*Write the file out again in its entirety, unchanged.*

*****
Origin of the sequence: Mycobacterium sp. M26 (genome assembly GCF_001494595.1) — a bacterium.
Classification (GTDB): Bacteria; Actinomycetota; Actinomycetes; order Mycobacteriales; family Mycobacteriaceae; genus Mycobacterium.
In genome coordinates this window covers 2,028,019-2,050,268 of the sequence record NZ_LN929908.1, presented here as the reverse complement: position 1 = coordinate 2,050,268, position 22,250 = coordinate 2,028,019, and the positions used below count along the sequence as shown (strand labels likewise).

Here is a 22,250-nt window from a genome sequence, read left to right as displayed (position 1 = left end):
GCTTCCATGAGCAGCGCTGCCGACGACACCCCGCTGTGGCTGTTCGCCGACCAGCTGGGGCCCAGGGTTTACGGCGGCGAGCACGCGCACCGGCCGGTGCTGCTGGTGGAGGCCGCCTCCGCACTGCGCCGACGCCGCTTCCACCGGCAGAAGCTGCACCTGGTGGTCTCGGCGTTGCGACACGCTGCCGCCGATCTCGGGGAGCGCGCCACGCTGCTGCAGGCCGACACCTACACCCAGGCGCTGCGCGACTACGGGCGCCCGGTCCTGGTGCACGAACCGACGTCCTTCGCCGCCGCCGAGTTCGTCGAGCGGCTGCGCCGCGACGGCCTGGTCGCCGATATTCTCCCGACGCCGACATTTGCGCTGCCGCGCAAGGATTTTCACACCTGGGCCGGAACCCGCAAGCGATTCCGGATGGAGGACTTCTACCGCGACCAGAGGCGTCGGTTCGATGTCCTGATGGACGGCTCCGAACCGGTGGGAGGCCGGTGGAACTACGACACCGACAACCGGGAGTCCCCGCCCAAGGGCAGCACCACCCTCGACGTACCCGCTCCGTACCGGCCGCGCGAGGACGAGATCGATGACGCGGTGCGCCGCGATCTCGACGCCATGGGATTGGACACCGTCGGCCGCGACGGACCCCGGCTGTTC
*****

Origin of the sequence: Mycobacterium sp. M26 (genome assembly GCF_001494595.1) — a bacterium.
Classification (GTDB): Bacteria; Actinomycetota; Actinomycetes; order Mycobacteriales; family Mycobacteriaceae; genus Mycobacterium.
In genome coordinates this window covers 2,028,019-2,050,268 of the sequence record NZ_LN929908.1, presented here as the reverse complement: position 1 = coordinate 2,050,268, position 22,250 = coordinate 2,028,019, and the positions used below count along the sequence as shown (strand labels likewise).

Here is a 22,250-nt window from a genome sequence, read left to right as displayed (position 1 = left end):
GCTTCCATGAGCAGCGCTGCCGACGACACCCCGCTGTGGCTGTTCGCCGACCAGCTGGGGCCCAGGGTTTACGGCGGCGAGCACGCGCACCGGCCGGTGCTGCTGGTGGAGGCCGCCTCCGCACTGCGCCGACGCCGCTTCCACCGGCAGAAGCTGCACCTGGTGGTCTCGGCGTTGCGACACGCTGCCGCCGATCTCGGGGAGCGCGCCACGCTGCTGCAGGCCGACACCTACACCCAGGCGCTGCGCGACTACGGGCGCCCGGTCCTGGTGCACGAACCGACGTCCTTCGCCGCCGCCGAGTTCGTCGAGCGGCTGCGCCGCGACGGCCTGGTCGCCGATATTCTCCCGACGCCGACATTTGCGCTGCCGCGCAAGGATTTTCACACCTGGGCCGGAACCCGCAAGCGATTCCGGATGGAGGACTTCTACCGCGACCAGAGGCGTCGGTTCGATGTCCTGATGGACGGCTCCGAACCGGTGGGAGGCCGGTGGAACTACGACACCGACAACCGGGAGTCCCCGCCCAAGGGCAGCACCACCCTCGACGTACCCGCTCCGTACCGGCCGCGCGAGGACGAGATCGATGACGCGGTGCGCCGCGATCTCGACGCCATGGGATTGGACACCGTCGGCCGCGACGGACCCCGGCTGTTC